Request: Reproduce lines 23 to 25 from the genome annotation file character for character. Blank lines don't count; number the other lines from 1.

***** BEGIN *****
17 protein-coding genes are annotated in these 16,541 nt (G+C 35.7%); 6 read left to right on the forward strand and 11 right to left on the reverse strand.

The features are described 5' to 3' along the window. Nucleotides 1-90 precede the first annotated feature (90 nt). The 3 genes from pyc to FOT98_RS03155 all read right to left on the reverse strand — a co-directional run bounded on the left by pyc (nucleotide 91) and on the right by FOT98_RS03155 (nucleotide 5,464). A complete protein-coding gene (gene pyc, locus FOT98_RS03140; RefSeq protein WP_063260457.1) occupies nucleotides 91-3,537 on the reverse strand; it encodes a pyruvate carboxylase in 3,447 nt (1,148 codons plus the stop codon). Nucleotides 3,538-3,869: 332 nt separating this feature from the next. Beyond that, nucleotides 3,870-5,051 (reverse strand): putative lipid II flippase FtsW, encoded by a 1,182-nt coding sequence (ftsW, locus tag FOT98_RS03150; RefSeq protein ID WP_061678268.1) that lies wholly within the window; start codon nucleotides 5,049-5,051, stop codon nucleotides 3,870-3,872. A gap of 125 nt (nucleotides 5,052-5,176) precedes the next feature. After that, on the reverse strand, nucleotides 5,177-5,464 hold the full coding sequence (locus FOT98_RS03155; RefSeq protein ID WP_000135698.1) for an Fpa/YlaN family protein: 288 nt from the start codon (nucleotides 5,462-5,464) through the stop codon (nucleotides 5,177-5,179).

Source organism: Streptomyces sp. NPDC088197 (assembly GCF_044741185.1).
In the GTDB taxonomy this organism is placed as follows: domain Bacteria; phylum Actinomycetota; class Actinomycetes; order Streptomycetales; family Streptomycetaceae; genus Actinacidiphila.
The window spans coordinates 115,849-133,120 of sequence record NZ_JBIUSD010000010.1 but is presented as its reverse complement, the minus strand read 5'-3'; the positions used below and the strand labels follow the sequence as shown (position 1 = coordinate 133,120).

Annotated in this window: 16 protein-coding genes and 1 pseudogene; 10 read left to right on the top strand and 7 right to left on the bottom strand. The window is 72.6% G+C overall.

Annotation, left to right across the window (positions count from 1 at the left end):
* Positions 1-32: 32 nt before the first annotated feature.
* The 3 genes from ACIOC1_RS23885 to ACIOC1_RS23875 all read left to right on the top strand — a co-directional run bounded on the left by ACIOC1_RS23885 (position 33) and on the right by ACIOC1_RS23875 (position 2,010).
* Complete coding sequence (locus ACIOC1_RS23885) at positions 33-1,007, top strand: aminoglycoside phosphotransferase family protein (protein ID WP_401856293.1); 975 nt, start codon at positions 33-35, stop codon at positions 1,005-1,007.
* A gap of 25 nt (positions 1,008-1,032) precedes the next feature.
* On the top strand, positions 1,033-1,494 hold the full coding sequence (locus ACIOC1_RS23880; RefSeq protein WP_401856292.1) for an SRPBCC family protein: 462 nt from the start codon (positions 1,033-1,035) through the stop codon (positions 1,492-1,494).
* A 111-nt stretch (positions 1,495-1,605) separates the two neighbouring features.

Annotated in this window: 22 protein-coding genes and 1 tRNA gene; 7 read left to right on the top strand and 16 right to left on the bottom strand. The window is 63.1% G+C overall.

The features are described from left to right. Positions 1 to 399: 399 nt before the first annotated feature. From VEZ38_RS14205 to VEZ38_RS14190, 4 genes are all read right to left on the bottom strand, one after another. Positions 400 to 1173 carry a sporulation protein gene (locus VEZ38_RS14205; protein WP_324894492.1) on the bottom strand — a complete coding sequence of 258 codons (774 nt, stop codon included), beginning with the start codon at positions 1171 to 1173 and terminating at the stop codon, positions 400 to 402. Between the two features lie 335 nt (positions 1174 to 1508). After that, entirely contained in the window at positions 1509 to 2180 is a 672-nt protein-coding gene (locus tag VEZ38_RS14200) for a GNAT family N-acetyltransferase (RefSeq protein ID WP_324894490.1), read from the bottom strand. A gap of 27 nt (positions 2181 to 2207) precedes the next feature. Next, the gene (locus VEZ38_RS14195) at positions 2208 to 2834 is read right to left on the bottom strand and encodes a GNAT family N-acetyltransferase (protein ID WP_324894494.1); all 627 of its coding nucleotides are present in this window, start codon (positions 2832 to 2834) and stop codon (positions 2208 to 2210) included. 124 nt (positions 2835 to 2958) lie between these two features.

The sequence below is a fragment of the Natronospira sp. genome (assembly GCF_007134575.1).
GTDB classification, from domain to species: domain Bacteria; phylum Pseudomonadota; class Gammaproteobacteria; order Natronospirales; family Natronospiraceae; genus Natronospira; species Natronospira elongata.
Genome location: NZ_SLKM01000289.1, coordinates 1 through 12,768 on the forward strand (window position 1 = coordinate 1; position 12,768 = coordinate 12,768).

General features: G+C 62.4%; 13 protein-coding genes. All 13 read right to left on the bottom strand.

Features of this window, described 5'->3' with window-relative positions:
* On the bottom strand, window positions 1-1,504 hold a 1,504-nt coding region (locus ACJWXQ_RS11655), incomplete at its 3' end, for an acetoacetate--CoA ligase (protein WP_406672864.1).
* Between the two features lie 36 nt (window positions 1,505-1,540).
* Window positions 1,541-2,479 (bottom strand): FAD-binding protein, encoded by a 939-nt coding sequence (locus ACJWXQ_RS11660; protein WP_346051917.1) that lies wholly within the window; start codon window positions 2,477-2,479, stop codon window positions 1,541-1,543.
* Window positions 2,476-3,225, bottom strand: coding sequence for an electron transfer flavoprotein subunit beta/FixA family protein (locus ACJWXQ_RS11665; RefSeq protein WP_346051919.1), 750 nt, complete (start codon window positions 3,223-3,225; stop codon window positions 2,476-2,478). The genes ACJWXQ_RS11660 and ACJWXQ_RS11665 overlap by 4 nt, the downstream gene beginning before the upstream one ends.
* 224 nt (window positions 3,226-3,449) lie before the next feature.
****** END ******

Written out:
* Window positions 1,541-2,479 (bottom strand): FAD-binding protein, encoded by a 939-nt coding sequence (locus ACJWXQ_RS11660; protein WP_346051917.1) that lies wholly within the window; start codon window positions 2,477-2,479, stop codon window positions 1,541-1,543.
* Window positions 2,476-3,225, bottom strand: coding sequence for an electron transfer flavoprotein subunit beta/FixA family protein (locus ACJWXQ_RS11665; RefSeq protein WP_346051919.1), 750 nt, complete (start codon window positions 3,223-3,225; stop codon window positions 2,476-2,478). The genes ACJWXQ_RS11660 and ACJWXQ_RS11665 overlap by 4 nt, the downstream gene beginning before the upstream one ends.
* 224 nt (window positions 3,226-3,449) lie before the next feature.